The Map of Love 
by Ahdaf Soueif.
Bloomsbury, 529 pp., £18.99, June 1999, 0 7475 4367 4
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... When Tolstoy died in November 1910, one of the principal characters in Ahdaf Soueif’s new novel felt bereaved: ‘I have derived more enjoyment from Anna Karenina and War and Peace,’ Lady Anna Winterbourne notes in her diary, ‘than from any other novels that I have read.’ The Map of Love suggests that Soueif herself may have Tolstoyan aspirations ...

Short Cuts

Andrew O’Hagan: From Bethlehem, 5 June 2008

... until, that is, our colleague the actor Khalid Abdalla came through, in company with the novelists Ahdaf Soueif and Hanan al-Shaykh. ‘What’s your grandfather’s name?’ the girls said. ‘Stand there.’ For two hours the rest of us waited outside until the harassment was over and the cultural visit could proceed. By the time we reached Bethlehem we ...

At the Allenby Bridge

Jeremy Harding: Crossing the Jordan, 25 June 2009

... eyes. The occasion felt more like a disagreeable game than anything to do with security. In 2003, Ahdaf Soueif records in Mezzaterra, hundreds of students at Birzeit were prevented from entering the university until, in the end, a checkpoint officer decided that only the ones with gel in their hair would go through. ‘Today,’ he announced, ‘gel will ...

Asyah and Saif

Frank Kermode, 25 June 1992

In the Eye of the Sun 
by Ahdaf Soueif.
Bloomsbury, 791 pp., £15.99, June 1992, 0 7475 1163 2
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... on this matter of male jealousy, as on practically everything else, it is completely explicit. Soueif’s dialogue is expert throughout, but the scenes between husband and wife after the discovery are horrifyingly so. And even the most trivial marital quarrel is often quite anguishing as well as on occasion quite funny, as when Sail drives round and round ...

‘You made me do it’

Jacqueline Rose, 30 November 2023

... and he was condemned.There have been other exceptions (at PalFest in London last month, Ahdaf Soueif opened with a one-minute silence for ‘everyone, especially all the children who get killed in these moments of conflict’ and also referred to 7 October), but this is, I think, part of a pattern. For some time, certain ways of thought have ...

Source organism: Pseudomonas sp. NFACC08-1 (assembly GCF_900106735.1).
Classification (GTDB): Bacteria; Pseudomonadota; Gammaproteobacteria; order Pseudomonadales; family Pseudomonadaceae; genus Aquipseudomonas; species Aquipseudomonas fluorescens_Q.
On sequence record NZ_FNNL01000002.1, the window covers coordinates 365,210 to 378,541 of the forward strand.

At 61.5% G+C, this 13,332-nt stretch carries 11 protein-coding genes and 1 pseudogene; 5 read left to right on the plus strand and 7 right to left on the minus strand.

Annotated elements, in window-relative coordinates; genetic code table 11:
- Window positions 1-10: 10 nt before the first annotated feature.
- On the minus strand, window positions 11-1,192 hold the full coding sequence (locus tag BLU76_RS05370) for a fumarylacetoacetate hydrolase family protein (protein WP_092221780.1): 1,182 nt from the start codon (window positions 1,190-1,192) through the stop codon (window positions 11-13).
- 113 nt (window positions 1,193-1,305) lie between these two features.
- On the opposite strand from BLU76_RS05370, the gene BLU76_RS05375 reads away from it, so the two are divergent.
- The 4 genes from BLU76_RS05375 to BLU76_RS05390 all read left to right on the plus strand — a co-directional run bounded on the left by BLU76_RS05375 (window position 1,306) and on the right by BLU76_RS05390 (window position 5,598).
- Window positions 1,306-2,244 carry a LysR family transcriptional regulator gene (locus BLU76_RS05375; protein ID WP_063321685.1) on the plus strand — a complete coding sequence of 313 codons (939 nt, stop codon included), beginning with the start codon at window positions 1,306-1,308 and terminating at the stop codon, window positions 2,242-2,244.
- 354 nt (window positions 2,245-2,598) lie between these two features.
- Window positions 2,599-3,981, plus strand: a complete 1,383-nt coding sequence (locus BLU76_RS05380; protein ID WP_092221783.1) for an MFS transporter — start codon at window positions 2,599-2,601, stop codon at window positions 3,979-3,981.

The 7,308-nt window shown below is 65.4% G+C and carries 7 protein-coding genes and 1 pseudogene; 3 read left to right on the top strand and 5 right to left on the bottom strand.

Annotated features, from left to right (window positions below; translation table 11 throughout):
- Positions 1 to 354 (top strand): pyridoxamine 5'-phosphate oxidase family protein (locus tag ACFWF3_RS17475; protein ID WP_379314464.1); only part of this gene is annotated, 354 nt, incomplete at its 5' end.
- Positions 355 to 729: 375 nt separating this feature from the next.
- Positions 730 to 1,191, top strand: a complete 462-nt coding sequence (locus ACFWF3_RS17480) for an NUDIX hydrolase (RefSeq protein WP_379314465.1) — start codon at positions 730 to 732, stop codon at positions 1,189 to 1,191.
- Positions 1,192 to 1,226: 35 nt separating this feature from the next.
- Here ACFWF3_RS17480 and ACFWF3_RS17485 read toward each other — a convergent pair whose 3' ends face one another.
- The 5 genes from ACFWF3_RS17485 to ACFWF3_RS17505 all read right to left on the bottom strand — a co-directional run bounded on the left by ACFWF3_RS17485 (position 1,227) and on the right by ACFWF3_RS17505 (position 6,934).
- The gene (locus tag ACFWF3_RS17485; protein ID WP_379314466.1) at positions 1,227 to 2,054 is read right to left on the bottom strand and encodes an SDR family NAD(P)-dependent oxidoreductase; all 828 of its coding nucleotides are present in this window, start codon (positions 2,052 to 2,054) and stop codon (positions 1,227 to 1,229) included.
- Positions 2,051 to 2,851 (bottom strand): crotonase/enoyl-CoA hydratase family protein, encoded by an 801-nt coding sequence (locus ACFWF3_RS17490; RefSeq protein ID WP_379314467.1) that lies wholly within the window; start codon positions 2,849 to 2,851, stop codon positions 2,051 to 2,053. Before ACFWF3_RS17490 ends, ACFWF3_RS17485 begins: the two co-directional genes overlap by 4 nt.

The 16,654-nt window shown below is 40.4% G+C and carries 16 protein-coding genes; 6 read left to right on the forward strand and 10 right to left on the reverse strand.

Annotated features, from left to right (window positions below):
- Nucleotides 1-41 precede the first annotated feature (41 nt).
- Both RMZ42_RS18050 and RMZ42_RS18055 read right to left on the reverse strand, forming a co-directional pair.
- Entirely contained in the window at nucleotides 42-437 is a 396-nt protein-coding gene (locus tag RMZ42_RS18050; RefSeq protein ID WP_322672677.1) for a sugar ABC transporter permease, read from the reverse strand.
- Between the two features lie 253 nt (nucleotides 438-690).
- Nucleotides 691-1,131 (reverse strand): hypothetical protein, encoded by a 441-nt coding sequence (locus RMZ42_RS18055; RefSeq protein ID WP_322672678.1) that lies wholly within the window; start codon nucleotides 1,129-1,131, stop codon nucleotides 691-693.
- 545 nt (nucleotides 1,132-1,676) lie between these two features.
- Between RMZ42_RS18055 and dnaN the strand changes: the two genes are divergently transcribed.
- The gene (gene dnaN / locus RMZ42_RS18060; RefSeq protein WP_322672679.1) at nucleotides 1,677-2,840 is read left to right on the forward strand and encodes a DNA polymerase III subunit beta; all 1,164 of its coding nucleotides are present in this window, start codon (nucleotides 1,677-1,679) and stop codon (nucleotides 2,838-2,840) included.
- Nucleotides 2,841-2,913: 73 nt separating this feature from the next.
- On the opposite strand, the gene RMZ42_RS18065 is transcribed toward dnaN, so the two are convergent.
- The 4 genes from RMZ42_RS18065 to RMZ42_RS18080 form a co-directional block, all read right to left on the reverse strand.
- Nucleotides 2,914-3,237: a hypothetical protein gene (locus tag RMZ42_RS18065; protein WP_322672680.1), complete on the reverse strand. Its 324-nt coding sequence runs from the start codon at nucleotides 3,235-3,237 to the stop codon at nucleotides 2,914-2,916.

Where are the playboys?

Robert Irwin: The politics of Arab fiction, 18 August 2005

Modern Arabic Fiction: An Anthology 
edited by Salma Khadra Jayyusi.
Columbia, 1056 pp., £40, June 2005, 0 231 13254 9
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... all is not well within that world. Those in Britain include Layla Ba‘albaki, Hannan al-Shaykh, Ahdaf Soueif, Tayyeb Salih and Zakariyya Tamir. But France is even more popular with Arab writers and there are quite a few to be found in Germany and Scandinavia. Soon after the Six-Day War, the Israeli politician Yigal Allon told Emile Habiby, a ...

We’ll win or lose it here

Robert F. Worth: Lessons from Tahrir Square, 21 September 2017

The City Always Wins 
by Omar Robert Hamilton.
Faber, 312 pp., £14.99, August 2017, 978 0 571 33517 6
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Chronicle of a Last Summer: A Novel of Egypt 
by Yasmine El Rashidi.
Tim Duggan, 181 pp., £11.70, June 2017, 978 0 7704 3729 9
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... or the army. Hamilton’s father was the British writer Ian Hamilton. His mother, the novelist Ahdaf Soueif, published her own book about the same events in 2012, Cairo: My City, Our Revolution. His aunt, uncle and cousins are longtime activists who were prominent figures in Tahrir Square and afterwards. Hamilton too took part in the protests and his ...

The bullet mistakenly came out of the gun

Jack Shenker: The Age of Sisi, 30 November 2017

The Queue 
by Basma Abdel Aziz, translated by Elisabeth Jaquette.
Melville House, 220 pp., £10.99, June 2016, 978 0 9934149 0 9
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... last year, he took a bundle of books with him by some of Egypt’s leading contemporary novelists: Ahdaf Soueif, Radwa Ashour and Abdel Aziz. All the novels were allowed through by the security guards, except for The Queue. ‘The officer in charge explained that this was because the book appeared to “contain ideas”,’ Abdel Aziz says, ‘and ideas ...